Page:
This Treaty Could Stop Plastic Pollution—or Doom the Earth to Drown in It

This Treaty Could Stop Plastic Pollution—or Doom the Earth to Drown in It


Similarly, the plastics treaty could allow countries to set their own goals for reducing production. “Worst-case scenario, if consensus can’t be reached, there’s a risk that we get a watered-down, fully voluntary agreement that’s left to member states to implement—or the negotiations can be extended for years,” says Mallos. He thinks the treaty should set specific targets that reduce production by volume or percentage. For example, the Ocean Conservancy is calling to halve the manufacture of single-use plastics by the year 2050, at a minimum.

It’s also important to keep in mind that plastic is a toxic material made of chemicals that themselves need regulation. The polymer PVC is especially nasty, as are its component chemicals. (The train that derailed in Ohio in February was carrying vinyl chloride—which is turned into polyvinyl chloride—which is associated with lymphoma, leukemia, and other cancers, according to the US National Cancer Institute.) “More than 13,000 chemicals are associated with plastics, around a quarter of which have been categorized as hazardous,” says Melanie Bergmann, a plastics researcher at the Alfred Wegener Institute, who’s attending the negotiations. “This diversity in the chemical composition of plastic products is one of several reasons that prevent safe circularity, and it needs to be addressed urgently.”

Bergmann and other scientists have called for the treaty to address these component chemicals—for instance, by phasing out particularly toxic ones. The zero draft presents different techniques for eliminating individual chemicals or whole groups of them. “We are happy that the draft, in the various options, does acknowledge the importance of chemicals and the impacts of chemicals in managing plastics,” says Vito Buonsante, technical and policy adviser at the International Pollutants Elimination Network, who is attending the negotiations. “That is a recognition of a bit more maturity in the understanding of what are plastics.”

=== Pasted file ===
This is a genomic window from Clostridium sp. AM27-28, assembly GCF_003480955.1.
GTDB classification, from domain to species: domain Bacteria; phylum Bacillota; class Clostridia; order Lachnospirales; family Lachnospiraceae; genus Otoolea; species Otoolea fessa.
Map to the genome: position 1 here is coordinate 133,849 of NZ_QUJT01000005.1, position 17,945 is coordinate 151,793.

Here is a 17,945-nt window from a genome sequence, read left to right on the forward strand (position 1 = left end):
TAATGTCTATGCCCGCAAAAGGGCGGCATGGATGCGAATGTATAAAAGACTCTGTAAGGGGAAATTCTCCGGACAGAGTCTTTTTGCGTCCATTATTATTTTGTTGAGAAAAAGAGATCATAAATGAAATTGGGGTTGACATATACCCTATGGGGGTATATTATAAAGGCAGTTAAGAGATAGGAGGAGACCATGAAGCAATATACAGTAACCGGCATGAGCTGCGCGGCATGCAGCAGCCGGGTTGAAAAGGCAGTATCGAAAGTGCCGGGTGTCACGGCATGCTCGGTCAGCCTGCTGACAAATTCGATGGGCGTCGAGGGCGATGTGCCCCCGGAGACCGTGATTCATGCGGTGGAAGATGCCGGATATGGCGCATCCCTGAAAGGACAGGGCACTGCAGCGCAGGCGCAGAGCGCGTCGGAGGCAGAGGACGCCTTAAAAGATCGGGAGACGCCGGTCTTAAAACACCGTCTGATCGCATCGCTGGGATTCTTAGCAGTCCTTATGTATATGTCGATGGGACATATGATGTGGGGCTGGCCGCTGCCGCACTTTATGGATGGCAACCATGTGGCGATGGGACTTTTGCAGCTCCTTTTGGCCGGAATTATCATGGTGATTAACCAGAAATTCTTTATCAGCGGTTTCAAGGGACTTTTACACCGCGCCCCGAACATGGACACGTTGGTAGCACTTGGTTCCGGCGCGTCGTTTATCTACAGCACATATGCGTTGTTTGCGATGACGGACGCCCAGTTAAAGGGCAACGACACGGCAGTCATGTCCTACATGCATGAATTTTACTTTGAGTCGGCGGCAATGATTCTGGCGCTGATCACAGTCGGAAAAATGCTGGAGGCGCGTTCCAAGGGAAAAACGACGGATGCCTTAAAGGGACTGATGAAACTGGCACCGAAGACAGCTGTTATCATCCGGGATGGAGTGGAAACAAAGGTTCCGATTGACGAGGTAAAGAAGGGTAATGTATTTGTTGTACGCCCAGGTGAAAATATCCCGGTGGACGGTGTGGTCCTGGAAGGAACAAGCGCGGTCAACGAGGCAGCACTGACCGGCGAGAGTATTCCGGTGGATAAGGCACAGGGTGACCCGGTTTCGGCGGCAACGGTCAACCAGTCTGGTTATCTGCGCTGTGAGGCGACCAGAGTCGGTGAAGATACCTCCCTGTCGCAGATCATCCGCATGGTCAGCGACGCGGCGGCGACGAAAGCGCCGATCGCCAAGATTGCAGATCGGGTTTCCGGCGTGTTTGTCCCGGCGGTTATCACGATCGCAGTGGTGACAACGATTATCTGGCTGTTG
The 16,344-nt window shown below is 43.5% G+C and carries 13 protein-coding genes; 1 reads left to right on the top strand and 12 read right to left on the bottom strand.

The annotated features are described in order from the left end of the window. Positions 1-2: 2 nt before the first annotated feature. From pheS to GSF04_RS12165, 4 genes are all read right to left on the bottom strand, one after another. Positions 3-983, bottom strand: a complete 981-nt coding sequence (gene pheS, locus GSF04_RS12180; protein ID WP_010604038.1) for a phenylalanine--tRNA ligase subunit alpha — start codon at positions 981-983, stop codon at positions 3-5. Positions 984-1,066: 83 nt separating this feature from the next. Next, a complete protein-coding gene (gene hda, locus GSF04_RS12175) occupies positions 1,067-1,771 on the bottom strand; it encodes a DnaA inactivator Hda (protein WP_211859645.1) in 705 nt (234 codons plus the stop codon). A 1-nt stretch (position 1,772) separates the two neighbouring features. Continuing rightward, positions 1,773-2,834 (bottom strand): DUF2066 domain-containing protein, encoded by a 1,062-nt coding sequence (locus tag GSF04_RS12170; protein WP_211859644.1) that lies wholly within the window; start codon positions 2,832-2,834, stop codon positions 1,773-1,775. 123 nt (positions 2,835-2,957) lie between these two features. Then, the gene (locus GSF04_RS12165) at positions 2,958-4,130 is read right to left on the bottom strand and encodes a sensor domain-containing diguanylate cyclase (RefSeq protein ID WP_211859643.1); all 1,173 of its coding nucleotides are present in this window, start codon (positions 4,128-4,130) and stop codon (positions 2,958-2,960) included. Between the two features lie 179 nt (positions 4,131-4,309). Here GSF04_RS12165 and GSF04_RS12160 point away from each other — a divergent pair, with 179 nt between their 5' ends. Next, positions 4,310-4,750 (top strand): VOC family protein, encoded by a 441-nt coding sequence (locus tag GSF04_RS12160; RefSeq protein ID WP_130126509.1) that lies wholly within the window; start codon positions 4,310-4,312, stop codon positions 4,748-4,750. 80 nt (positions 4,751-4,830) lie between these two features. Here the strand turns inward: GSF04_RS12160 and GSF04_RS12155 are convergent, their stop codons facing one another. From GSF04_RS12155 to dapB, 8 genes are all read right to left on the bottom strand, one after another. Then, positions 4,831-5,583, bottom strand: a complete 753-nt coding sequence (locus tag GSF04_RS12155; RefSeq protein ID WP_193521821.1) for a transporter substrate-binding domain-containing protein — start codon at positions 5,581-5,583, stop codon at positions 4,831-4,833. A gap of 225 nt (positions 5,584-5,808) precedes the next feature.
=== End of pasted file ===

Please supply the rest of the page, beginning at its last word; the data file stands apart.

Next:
Microplastics, too, make a number of appearances in the draft. Scientists define these as bits smaller than 5 millimeters—about the width of a pencil eraser. The document acknowledges the problems they cause, and it has options for eliminating “intentionally added microplastics,” like microbeads in face washes. But “secondary microplastics,” the kind that break down from larger bottles and bags, remain a massively complicated problem to fix. They flush into the environment in all kinds of ways, from washing machine wastewater to highway runoff. (Particulates shear off car tires and wash into rivers and kill fish.) 

“The zero draft didn’t go far enough when it comes to secondary microplastics,” says Mallos. “We very much hope there’ll be more specifics added about preventing these kinds of microplastics, since they do represent the vast majority of the microplastics we’re finding in the ocean and the environment.”

The draft also lays out options for better managing reuse and refill schemes, while still promoting higher recycling rates. Expect that to be another sticking point as the negotiations unfold: Over the last few decades, the plastics industry has pushed recycling as an excuse to make exponentially more plastic, or hyped alternatives like bio-based plastics made from plants. (A representative from the Plastics Industry Association did not respond to WIRED’s requests for comment on the zero draft treaty.)

But if recycling actually worked as intended, they wouldn’t have to make so much more virgin material—we could keep the existing stuff in circulation. That’s why for pollution experts, the ultimate goal for these negotiations will be putting a cap on plastic creation. “This is a once-in-a-lifetime opportunity for us to right the ship and chart a course toward a future where we’re not drowning in plastics,” says Mallos. “The health of our ocean and our human lives will be dependent on it.”

For now, Azoulay hails the zero draft as a step in the right direction. “The draft still includes options for having a completely voluntary and possibly useless instrument, but it also contains possibly strong measures around reducing production, around getting toxics out of the process,” he says. “I look back a few years ago, when we started discussing this issue at the international level, and this was unthinkable. This draft doesn’t say much about what the final treaty will look like, but it does say a lot about how the global community has acknowledged what the problem is.”



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